Inicio Foreign factories in Mexico at risk

Foreign factories in Mexico at risk

Por Sonia García

Mexico has been converted into a maquiladora country (an assembly line for foreign industry), with the risk that transnational companies will use the country as a jumping off point for moving into other regions where the cost of production is even less.

This was the consensus of a group of specialists in the Foreign Direct Investment and Trade tent at a round table discussion regarding the maquiladoras during the Global Forum of Financing for the Right to Sustainable and Equitable Development.

Due to the economic decline of the United States, the Maquiladora Industry in Mexico has gone from second to third place as the source of foreign income as of last year. Resulting in the dismissal of 250 thousand workers out of the more than one million employed.

Victor Acuna, of the Mexican Action Network on Free Trade, held that even with the low salaries that Mexico pays it’s workers, it’s still at disadvantage to Honduras, Nicaragua, Costa Rica, or El Salvador, all countries that can provide cheaper labor.

Veronica Leyva, participant in the round table discussion, gave her testimony as a laid off maqiladora worker from Ciudad Juárez, Chihuahua, one of the countries major maquiladora areas.

In Ciudad Juarez, where nearly 300 workers have been murdered in the last few years, there are 360 factories in this sector, employing 250 thousand people, over 50 percent of whom are women and 60 percent of those whom are single mothers.

Even though the average age of workers in the maquiladoras in Ciudad Juarez is twenty two years old, this sector also employs boys and girls starting as young as thirteen or fourteen, whose child labor rights are violated as they work full shifts and nights.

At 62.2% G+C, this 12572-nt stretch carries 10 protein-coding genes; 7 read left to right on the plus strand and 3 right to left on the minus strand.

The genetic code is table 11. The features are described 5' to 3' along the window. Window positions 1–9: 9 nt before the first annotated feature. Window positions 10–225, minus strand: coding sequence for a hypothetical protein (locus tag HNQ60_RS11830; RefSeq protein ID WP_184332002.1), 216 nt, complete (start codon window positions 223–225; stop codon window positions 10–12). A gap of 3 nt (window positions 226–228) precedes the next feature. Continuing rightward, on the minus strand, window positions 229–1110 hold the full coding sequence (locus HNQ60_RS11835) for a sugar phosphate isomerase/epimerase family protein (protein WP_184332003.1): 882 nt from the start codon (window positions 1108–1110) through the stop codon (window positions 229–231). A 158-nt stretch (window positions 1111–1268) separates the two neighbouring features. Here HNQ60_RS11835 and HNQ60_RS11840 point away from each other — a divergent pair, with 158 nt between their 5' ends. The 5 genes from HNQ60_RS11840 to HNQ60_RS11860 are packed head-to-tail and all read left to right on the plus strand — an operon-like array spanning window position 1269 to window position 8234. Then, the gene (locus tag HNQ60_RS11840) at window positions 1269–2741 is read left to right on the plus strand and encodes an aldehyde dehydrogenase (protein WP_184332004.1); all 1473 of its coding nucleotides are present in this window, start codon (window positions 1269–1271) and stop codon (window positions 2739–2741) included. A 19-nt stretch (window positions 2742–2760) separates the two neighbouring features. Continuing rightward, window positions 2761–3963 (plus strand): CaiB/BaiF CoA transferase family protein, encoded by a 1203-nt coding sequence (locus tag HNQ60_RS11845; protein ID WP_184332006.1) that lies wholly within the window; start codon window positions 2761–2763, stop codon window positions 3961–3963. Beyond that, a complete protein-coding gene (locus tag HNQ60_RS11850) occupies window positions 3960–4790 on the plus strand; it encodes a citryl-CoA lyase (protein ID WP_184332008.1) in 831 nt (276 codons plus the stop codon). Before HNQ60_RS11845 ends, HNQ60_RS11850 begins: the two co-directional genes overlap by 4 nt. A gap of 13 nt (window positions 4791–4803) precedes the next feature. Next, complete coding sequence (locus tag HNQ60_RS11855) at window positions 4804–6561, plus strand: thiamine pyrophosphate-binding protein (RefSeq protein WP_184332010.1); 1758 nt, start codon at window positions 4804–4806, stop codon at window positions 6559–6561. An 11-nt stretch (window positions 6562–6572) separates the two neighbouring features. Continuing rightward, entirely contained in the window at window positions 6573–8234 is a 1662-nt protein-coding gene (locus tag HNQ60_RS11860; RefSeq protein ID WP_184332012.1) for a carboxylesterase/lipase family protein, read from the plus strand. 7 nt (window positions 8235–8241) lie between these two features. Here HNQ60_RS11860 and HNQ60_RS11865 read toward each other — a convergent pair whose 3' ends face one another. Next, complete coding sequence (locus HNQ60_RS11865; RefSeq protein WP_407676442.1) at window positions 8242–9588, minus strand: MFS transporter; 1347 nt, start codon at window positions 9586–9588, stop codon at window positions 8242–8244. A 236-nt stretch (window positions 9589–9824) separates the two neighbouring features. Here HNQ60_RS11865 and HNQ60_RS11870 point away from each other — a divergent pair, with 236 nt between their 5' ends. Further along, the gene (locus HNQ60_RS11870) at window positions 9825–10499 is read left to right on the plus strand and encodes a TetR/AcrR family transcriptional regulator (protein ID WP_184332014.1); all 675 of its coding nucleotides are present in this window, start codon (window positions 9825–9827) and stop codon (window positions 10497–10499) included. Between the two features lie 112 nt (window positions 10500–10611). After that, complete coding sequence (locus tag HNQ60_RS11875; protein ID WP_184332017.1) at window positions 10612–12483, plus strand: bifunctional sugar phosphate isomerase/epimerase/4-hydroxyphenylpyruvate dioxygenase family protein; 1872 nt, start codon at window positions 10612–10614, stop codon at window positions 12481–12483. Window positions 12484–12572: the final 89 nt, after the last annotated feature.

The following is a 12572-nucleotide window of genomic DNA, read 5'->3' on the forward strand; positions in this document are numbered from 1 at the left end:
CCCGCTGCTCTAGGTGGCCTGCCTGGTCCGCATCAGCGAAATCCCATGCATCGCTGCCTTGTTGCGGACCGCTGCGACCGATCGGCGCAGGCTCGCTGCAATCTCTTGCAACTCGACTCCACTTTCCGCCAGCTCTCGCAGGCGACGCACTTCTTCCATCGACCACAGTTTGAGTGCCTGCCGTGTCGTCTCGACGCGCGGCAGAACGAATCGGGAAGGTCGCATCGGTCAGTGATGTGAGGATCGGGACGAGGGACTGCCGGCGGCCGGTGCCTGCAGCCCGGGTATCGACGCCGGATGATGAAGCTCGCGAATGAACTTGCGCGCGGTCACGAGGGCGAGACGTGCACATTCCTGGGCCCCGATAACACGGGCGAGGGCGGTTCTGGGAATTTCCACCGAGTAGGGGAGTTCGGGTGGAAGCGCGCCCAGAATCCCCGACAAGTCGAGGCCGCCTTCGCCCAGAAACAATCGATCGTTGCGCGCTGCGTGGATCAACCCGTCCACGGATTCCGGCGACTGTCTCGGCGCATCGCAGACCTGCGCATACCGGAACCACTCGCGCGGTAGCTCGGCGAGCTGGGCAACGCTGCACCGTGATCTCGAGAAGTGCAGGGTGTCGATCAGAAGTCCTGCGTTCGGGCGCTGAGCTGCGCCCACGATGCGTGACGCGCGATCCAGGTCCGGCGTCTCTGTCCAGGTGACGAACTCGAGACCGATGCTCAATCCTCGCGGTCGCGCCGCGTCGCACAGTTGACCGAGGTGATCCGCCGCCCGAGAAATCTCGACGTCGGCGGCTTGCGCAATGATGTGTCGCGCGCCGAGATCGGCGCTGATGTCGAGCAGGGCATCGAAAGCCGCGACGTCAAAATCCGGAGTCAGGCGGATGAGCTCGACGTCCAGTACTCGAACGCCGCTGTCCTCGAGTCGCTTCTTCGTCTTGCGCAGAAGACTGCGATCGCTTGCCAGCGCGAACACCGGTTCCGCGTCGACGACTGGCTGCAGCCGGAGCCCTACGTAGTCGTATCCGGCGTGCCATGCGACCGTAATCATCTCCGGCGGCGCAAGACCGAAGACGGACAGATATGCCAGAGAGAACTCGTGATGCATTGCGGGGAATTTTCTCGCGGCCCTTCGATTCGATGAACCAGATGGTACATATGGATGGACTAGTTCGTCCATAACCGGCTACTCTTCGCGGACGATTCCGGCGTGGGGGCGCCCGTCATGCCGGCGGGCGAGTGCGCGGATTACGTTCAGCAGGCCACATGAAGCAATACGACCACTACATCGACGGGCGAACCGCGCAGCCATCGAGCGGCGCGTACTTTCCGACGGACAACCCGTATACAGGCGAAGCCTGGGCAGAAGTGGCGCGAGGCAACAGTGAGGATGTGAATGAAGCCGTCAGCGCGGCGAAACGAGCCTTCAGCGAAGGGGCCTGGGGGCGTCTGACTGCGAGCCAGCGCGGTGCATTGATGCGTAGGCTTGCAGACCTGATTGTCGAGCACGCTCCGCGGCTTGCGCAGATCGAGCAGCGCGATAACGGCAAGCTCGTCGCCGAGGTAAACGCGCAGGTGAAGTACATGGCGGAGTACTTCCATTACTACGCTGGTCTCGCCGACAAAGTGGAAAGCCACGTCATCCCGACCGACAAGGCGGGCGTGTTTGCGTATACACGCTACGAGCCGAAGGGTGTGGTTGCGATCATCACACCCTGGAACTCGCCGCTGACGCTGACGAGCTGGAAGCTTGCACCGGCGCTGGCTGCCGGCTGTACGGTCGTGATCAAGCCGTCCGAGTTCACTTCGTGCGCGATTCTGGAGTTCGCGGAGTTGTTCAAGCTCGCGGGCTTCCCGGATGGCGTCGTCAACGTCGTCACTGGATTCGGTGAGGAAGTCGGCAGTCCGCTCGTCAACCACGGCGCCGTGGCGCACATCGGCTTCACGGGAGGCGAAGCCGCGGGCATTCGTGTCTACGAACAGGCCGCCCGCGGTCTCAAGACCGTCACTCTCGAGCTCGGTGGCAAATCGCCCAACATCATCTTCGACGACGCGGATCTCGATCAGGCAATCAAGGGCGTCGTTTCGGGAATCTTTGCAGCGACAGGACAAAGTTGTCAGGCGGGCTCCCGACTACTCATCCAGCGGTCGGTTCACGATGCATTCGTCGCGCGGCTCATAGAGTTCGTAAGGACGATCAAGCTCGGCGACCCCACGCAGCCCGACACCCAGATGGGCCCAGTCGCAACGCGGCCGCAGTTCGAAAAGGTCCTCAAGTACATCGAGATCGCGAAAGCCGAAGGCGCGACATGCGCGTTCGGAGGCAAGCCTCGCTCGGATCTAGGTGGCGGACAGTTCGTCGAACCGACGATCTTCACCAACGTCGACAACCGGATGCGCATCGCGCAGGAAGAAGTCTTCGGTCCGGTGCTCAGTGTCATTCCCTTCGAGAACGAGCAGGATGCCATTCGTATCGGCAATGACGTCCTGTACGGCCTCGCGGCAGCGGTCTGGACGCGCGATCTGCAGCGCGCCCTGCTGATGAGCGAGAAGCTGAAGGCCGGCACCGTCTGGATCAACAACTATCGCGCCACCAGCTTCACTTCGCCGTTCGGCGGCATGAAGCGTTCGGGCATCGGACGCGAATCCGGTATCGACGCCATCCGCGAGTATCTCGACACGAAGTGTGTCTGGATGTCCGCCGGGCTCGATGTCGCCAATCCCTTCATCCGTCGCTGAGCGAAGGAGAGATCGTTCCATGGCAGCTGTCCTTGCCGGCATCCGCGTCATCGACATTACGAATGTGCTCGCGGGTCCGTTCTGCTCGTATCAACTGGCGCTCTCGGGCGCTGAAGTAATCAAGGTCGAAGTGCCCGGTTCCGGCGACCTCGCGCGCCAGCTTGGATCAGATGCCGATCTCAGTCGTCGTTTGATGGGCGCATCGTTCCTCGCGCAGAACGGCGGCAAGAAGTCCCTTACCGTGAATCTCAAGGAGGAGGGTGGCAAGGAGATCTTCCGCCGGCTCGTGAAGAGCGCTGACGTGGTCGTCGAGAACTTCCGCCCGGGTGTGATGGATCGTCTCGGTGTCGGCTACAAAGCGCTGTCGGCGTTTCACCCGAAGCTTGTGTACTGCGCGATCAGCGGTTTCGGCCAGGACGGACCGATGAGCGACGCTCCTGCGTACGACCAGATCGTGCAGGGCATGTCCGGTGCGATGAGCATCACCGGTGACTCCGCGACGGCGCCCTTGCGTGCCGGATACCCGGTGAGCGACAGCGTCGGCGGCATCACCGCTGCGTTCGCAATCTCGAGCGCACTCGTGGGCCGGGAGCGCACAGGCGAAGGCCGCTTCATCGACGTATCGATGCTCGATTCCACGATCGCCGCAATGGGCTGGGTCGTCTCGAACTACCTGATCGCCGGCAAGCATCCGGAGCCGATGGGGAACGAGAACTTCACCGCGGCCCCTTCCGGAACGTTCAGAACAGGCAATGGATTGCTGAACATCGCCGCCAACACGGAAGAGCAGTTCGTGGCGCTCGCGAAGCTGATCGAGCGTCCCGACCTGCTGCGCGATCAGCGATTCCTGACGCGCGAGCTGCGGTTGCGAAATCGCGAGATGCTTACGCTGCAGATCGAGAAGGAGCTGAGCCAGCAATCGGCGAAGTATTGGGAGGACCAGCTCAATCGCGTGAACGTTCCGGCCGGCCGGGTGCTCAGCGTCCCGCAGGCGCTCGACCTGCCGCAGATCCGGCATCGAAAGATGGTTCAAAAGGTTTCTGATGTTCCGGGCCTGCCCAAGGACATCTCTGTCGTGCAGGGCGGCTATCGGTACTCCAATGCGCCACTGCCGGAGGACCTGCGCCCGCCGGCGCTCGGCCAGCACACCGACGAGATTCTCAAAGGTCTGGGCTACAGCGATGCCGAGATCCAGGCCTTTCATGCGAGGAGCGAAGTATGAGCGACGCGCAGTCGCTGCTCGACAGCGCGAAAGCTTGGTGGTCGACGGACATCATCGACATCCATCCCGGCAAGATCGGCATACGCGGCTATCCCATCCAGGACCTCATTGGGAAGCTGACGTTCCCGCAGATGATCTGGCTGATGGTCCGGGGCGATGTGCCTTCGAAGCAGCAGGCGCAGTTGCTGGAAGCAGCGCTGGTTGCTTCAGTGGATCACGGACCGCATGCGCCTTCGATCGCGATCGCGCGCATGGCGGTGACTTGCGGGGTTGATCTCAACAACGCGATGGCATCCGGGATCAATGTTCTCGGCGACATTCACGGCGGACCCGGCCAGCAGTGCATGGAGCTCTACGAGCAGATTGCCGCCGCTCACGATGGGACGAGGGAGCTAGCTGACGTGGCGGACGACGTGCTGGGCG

Violation of the workers rights is common, particularly toward women, who will not be hired if pregnant. Leyva held that the industry leaders of the area recently signed an agreement with the Canacintra The Camera Nacional de la industria y transformacion that unites them on a national level, together they will compile a black list, (under the pretext of creating an employment service) workers names that have been labeled as “troublemakers or agitators ” for defending their rights.

There was also a list made of lawyers who have defended workers whose labor rights have been violated at the hands of their employers.

Another detrimental effect maquiladoras have on their surrounding communities is the release of highly toxic and carcinogenic substances as the North American Free Trade Agreement does not require that this toxic waste be returned to the United States.

Translated by Sarah Stuteville and Livia Olvera Snyder

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